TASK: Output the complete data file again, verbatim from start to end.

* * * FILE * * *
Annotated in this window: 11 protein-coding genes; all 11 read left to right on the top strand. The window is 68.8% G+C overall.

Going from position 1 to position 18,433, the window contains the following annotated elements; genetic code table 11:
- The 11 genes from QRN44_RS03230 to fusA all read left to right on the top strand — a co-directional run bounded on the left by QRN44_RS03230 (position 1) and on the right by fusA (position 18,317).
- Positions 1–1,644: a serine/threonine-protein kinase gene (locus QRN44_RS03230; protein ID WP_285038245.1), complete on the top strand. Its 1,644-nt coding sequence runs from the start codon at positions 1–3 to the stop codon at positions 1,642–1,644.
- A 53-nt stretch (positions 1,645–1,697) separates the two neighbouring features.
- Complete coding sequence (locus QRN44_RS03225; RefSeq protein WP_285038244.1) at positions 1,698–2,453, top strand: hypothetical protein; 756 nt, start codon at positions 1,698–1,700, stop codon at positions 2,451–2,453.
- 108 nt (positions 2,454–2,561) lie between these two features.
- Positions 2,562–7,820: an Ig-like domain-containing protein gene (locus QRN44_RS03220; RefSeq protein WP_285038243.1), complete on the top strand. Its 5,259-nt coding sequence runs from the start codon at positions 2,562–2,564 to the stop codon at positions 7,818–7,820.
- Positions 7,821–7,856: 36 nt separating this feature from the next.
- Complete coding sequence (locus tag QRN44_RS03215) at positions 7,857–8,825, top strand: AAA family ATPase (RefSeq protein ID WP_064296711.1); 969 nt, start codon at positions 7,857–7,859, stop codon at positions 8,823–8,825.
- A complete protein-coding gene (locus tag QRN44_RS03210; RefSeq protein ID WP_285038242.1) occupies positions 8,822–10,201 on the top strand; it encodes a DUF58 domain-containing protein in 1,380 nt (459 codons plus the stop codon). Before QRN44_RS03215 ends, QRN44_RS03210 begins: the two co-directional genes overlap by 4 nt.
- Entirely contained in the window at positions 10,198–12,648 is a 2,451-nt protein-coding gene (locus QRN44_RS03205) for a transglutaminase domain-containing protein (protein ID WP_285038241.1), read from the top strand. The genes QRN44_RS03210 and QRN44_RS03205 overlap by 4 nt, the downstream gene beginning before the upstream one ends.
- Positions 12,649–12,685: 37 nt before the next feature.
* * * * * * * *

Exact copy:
Annotated in this window: 11 protein-coding genes; all 11 read left to right on the top strand. The window is 68.8% G+C overall.

Going from position 1 to position 18,433, the window contains the following annotated elements; genetic code table 11:
- The 11 genes from QRN44_RS03230 to fusA all read left to right on the top strand — a co-directional run bounded on the left by QRN44_RS03230 (position 1) and on the right by fusA (position 18,317).
- Positions 1–1,644: a serine/threonine-protein kinase gene (locus QRN44_RS03230; protein ID WP_285038245.1), complete on the top strand. Its 1,644-nt coding sequence runs from the start codon at positions 1–3 to the stop codon at positions 1,642–1,644.
- A 53-nt stretch (positions 1,645–1,697) separates the two neighbouring features.
- Complete coding sequence (locus QRN44_RS03225; RefSeq protein WP_285038244.1) at positions 1,698–2,453, top strand: hypothetical protein; 756 nt, start codon at positions 1,698–1,700, stop codon at positions 2,451–2,453.
- 108 nt (positions 2,454–2,561) lie between these two features.
- Positions 2,562–7,820: an Ig-like domain-containing protein gene (locus QRN44_RS03220; RefSeq protein WP_285038243.1), complete on the top strand. Its 5,259-nt coding sequence runs from the start codon at positions 2,562–2,564 to the stop codon at positions 7,818–7,820.
- Positions 7,821–7,856: 36 nt separating this feature from the next.
- Complete coding sequence (locus tag QRN44_RS03215) at positions 7,857–8,825, top strand: AAA family ATPase (RefSeq protein ID WP_064296711.1); 969 nt, start codon at positions 7,857–7,859, stop codon at positions 8,823–8,825.
- A complete protein-coding gene (locus tag QRN44_RS03210; RefSeq protein ID WP_285038242.1) occupies positions 8,822–10,201 on the top strand; it encodes a DUF58 domain-containing protein in 1,380 nt (459 codons plus the stop codon). Before QRN44_RS03215 ends, QRN44_RS03210 begins: the two co-directional genes overlap by 4 nt.
- Entirely contained in the window at positions 10,198–12,648 is a 2,451-nt protein-coding gene (locus QRN44_RS03205) for a transglutaminase domain-containing protein (protein ID WP_285038241.1), read from the top strand. The genes QRN44_RS03210 and QRN44_RS03205 overlap by 4 nt, the downstream gene beginning before the upstream one ends.
- Positions 12,649–12,685: 37 nt before the next feature.